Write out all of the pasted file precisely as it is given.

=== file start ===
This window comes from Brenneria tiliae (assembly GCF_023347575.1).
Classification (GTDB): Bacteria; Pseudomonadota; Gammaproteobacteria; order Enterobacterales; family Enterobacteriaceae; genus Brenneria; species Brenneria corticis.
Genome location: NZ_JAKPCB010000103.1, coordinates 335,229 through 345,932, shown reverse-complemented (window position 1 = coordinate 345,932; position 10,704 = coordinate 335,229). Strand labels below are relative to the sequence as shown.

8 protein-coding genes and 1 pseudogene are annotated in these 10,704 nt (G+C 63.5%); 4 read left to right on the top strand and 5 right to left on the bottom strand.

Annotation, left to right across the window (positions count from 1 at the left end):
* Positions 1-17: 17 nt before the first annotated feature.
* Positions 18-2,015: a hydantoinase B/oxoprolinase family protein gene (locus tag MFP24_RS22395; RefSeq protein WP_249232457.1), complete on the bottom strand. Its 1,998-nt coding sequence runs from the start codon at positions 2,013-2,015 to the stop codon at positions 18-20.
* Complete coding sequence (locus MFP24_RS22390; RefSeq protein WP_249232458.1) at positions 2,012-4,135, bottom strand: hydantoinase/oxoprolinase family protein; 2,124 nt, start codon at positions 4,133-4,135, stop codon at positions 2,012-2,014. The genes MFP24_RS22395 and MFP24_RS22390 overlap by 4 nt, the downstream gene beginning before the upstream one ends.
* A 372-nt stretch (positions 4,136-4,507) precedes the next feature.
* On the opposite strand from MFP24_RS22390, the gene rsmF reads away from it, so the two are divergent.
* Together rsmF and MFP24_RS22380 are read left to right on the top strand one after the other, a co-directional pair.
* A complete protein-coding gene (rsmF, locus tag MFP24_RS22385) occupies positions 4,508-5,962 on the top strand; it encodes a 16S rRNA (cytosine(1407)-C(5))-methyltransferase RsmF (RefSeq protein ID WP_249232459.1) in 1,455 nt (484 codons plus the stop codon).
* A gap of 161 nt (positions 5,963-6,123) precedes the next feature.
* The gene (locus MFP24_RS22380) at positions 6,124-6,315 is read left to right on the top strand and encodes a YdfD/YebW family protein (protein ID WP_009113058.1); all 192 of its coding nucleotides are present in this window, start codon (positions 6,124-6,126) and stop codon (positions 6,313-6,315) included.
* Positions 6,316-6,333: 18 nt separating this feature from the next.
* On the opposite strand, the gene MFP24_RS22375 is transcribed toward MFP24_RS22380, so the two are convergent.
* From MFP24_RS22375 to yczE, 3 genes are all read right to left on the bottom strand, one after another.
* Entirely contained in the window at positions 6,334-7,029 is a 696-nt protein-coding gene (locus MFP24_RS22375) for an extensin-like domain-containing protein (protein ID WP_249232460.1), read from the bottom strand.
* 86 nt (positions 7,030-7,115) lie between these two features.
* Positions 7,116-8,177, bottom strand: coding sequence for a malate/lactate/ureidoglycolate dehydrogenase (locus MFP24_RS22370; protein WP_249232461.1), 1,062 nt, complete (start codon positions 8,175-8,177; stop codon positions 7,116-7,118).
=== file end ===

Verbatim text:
This window comes from Brenneria tiliae (assembly GCF_023347575.1).
Classification (GTDB): Bacteria; Pseudomonadota; Gammaproteobacteria; order Enterobacterales; family Enterobacteriaceae; genus Brenneria; species Brenneria corticis.
Genome location: NZ_JAKPCB010000103.1, coordinates 335,229 through 345,932, shown reverse-complemented (window position 1 = coordinate 345,932; position 10,704 = coordinate 335,229). Strand labels below are relative to the sequence as shown.

8 protein-coding genes and 1 pseudogene are annotated in these 10,704 nt (G+C 63.5%); 4 read left to right on the top strand and 5 right to left on the bottom strand.

Annotation, left to right across the window (positions count from 1 at the left end):
* Positions 1-17: 17 nt before the first annotated feature.
* Positions 18-2,015: a hydantoinase B/oxoprolinase family protein gene (locus tag MFP24_RS22395; RefSeq protein WP_249232457.1), complete on the bottom strand. Its 1,998-nt coding sequence runs from the start codon at positions 2,013-2,015 to the stop codon at positions 18-20.
* Complete coding sequence (locus MFP24_RS22390; RefSeq protein WP_249232458.1) at positions 2,012-4,135, bottom strand: hydantoinase/oxoprolinase family protein; 2,124 nt, start codon at positions 4,133-4,135, stop codon at positions 2,012-2,014. The genes MFP24_RS22395 and MFP24_RS22390 overlap by 4 nt, the downstream gene beginning before the upstream one ends.
* A 372-nt stretch (positions 4,136-4,507) precedes the next feature.
* On the opposite strand from MFP24_RS22390, the gene rsmF reads away from it, so the two are divergent.
* Together rsmF and MFP24_RS22380 are read left to right on the top strand one after the other, a co-directional pair.
* A complete protein-coding gene (rsmF, locus tag MFP24_RS22385) occupies positions 4,508-5,962 on the top strand; it encodes a 16S rRNA (cytosine(1407)-C(5))-methyltransferase RsmF (RefSeq protein ID WP_249232459.1) in 1,455 nt (484 codons plus the stop codon).
* A gap of 161 nt (positions 5,963-6,123) precedes the next feature.
* The gene (locus MFP24_RS22380) at positions 6,124-6,315 is read left to right on the top strand and encodes a YdfD/YebW family protein (protein ID WP_009113058.1); all 192 of its coding nucleotides are present in this window, start codon (positions 6,124-6,126) and stop codon (positions 6,313-6,315) included.
* Positions 6,316-6,333: 18 nt separating this feature from the next.
* On the opposite strand, the gene MFP24_RS22375 is transcribed toward MFP24_RS22380, so the two are convergent.
* From MFP24_RS22375 to yczE, 3 genes are all read right to left on the bottom strand, one after another.
* Entirely contained in the window at positions 6,334-7,029 is a 696-nt protein-coding gene (locus MFP24_RS22375) for an extensin-like domain-containing protein (protein ID WP_249232460.1), read from the bottom strand.
* 86 nt (positions 7,030-7,115) lie between these two features.
* Positions 7,116-8,177, bottom strand: coding sequence for a malate/lactate/ureidoglycolate dehydrogenase (locus MFP24_RS22370; protein WP_249232461.1), 1,062 nt, complete (start codon positions 8,175-8,177; stop codon positions 7,116-7,118).